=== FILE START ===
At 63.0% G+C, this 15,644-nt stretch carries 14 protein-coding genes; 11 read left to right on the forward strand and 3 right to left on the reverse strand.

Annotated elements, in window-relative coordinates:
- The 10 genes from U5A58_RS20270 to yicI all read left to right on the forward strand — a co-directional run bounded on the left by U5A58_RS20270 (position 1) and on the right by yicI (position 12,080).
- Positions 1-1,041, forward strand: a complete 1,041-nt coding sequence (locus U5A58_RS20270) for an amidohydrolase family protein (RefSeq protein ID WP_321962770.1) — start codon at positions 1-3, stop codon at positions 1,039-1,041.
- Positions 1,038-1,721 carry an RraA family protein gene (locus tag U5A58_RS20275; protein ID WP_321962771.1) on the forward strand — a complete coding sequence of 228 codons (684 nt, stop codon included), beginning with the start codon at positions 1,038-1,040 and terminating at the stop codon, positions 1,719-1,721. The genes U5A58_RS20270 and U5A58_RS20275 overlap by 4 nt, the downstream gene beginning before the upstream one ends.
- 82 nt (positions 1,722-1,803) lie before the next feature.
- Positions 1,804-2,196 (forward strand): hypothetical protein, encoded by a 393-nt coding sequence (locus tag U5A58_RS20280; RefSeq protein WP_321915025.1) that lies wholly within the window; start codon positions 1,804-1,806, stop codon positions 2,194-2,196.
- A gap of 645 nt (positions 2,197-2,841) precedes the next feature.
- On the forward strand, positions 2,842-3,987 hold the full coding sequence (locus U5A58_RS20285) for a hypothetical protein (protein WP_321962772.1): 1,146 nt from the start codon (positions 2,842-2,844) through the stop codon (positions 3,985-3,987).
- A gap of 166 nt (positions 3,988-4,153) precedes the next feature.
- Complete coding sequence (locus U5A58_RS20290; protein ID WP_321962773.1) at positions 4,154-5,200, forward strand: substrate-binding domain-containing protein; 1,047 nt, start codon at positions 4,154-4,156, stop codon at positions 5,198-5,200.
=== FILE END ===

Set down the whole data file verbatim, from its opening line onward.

At 63.0% G+C, this 15,644-nt stretch carries 14 protein-coding genes; 11 read left to right on the forward strand and 3 right to left on the reverse strand.

Annotated elements, in window-relative coordinates:
- The 10 genes from U5A58_RS20270 to yicI all read left to right on the forward strand — a co-directional run bounded on the left by U5A58_RS20270 (position 1) and on the right by yicI (position 12,080).
- Positions 1-1,041, forward strand: a complete 1,041-nt coding sequence (locus U5A58_RS20270) for an amidohydrolase family protein (RefSeq protein ID WP_321962770.1) — start codon at positions 1-3, stop codon at positions 1,039-1,041.
- Positions 1,038-1,721 carry an RraA family protein gene (locus tag U5A58_RS20275; protein ID WP_321962771.1) on the forward strand — a complete coding sequence of 228 codons (684 nt, stop codon included), beginning with the start codon at positions 1,038-1,040 and terminating at the stop codon, positions 1,719-1,721. The genes U5A58_RS20270 and U5A58_RS20275 overlap by 4 nt, the downstream gene beginning before the upstream one ends.
- 82 nt (positions 1,722-1,803) lie before the next feature.
- Positions 1,804-2,196 (forward strand): hypothetical protein, encoded by a 393-nt coding sequence (locus tag U5A58_RS20280; RefSeq protein WP_321915025.1) that lies wholly within the window; start codon positions 1,804-1,806, stop codon positions 2,194-2,196.
- A gap of 645 nt (positions 2,197-2,841) precedes the next feature.
- On the forward strand, positions 2,842-3,987 hold the full coding sequence (locus U5A58_RS20285) for a hypothetical protein (protein WP_321962772.1): 1,146 nt from the start codon (positions 2,842-2,844) through the stop codon (positions 3,985-3,987).
- A gap of 166 nt (positions 3,988-4,153) precedes the next feature.
- Complete coding sequence (locus U5A58_RS20290; protein ID WP_321962773.1) at positions 4,154-5,200, forward strand: substrate-binding domain-containing protein; 1,047 nt, start codon at positions 4,154-4,156, stop codon at positions 5,198-5,200.